In a car more suited to light grocery shopping or picking the kids up from soccer practice, our friends Conor Creighton and Kendall Waldman are travelling across the bottom half of the USA on a road trip from South Carolina to California. They’ll be trying to swerve the cliches to send us updates on all the cool stuff they come across. The series' name is From Sea to Shining Sea.
This is Primus and his wife Nonie. We met them by chance in a parking lot in Savannah, Georgia. It was a Sunday morning and the previous night’s storm had sprung a leak in the car roof, making the inside damp and smelly. We were beat; slowly dying on a diet of Wendy’s, Waffle House and Zaxby’s Chicken. We spotted Primus’ suit like a beacon on a foggy shore and he spotted our vulnerability and saw a golden opportunity to win some souls, and that's how we ended up in his church. Everyone knows that God is big business in the South, but at first it seemed like Primus and Nonie were struggling to attract a congregation, because myself and Kendall almost doubled it. But, as the service drew to a close, more and more believers stumbled in, apparently looking for a quick chat with God rather than anything too deep.
Primus and Nonie run a place of worship that belongs to The United House of Prayer for All People. It began almost a hundred years ago in a small timber shed and now has so many franchises across the South that you could attend a new service every week for years without seeing the same faces. The church as a whole is currently headed up by a bishop called Precious "Daddy" Bailey, whose portrait was hanging a good three-feet higher than Jesus’ on the wall of the chapel we visited. Testimony is what keeps them on the edge of their seats at the United House. It’s like a rustic form of reality TV where people get up, and with great candour and honesty lay their misfortunes out on the table. We, the audience, are invited to applaud and grunt our sympathies. If we’re not believable the pastor shouts: "Can I get a witness?" and we grunt louder. The only thing that could possibly make you feel more white and more out of place than this experience is sharing a shower with a basketball team.
Primus’ testimony is a ten-minute ride that begins in church and ends in hospital with a stop-over at Burger King. At some point in his past, Primus was attacked by a very slow-moving form of stroke. When neither church nor Whopper meal could fix him, he did what most people do when they feel unwell, and went to the hospital. As his testimony reaches the climax where God intervenes and restores his numb face and de-weirds his voice through his divine grace, the congregation add to the racket with washboards and tambourines, dancing in the aisles. For just ten people they make a healthy noise. When the service finishes they keep us there a while talking God, but mostly food and clothes. Primus is famous for his grill. He’s so good, he’s bad (his words, not mine). We’re invited along for an evening prayer service, but our God quota has peaked for the day.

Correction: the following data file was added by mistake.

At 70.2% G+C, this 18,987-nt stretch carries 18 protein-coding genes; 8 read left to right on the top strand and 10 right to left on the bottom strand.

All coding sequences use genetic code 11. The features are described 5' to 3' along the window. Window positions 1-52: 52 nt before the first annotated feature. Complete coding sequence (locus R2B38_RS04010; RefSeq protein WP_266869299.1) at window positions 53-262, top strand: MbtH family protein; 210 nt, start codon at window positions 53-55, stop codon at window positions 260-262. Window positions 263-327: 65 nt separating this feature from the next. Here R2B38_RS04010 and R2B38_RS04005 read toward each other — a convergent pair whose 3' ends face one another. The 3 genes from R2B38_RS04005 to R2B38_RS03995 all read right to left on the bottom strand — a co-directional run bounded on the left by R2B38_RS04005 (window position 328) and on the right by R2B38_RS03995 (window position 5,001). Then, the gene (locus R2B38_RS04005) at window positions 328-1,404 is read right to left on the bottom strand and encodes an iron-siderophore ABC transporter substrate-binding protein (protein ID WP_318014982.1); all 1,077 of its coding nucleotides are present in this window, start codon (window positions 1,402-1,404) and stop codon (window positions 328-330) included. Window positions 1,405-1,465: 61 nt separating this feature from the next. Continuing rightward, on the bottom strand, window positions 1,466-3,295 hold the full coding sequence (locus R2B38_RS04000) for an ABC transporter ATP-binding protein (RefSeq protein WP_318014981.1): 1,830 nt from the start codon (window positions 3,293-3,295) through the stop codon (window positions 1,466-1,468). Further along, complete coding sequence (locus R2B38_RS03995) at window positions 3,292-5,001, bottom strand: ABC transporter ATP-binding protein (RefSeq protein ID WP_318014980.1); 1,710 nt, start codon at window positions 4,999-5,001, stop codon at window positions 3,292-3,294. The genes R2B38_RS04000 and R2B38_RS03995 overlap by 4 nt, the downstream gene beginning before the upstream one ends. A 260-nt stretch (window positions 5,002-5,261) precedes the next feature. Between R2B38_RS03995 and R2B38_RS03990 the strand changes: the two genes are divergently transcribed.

We’ve been getting lost in pretty much every town we pass through. I blame American signage, but it’s got more to do with the amount of stuff happening outside your window. When we got confused while trying to leave Savannah, we asked a guy named Buddy Hoover for directions. Between telling us how to get on and then off of Interstate 20, Buddy pointed out that he was a Mormon. Didn’t drink, didn’t smoke, didn’t gamble, but loved the ladies. Buddy had killed Nazis in the South of France in the 1940s – had we any interest in attending a service with him? We said: "No thank you, Buddy."
It was a shame, but religion is like food in the South: Their age-old code of hospitality means that, as soon as you open your mouth, they will always try to feed you.
Follow Conor on Twitter: @conorcreighton
Previously: From Sea to Shining Sea - Don't Ask, Don't Tell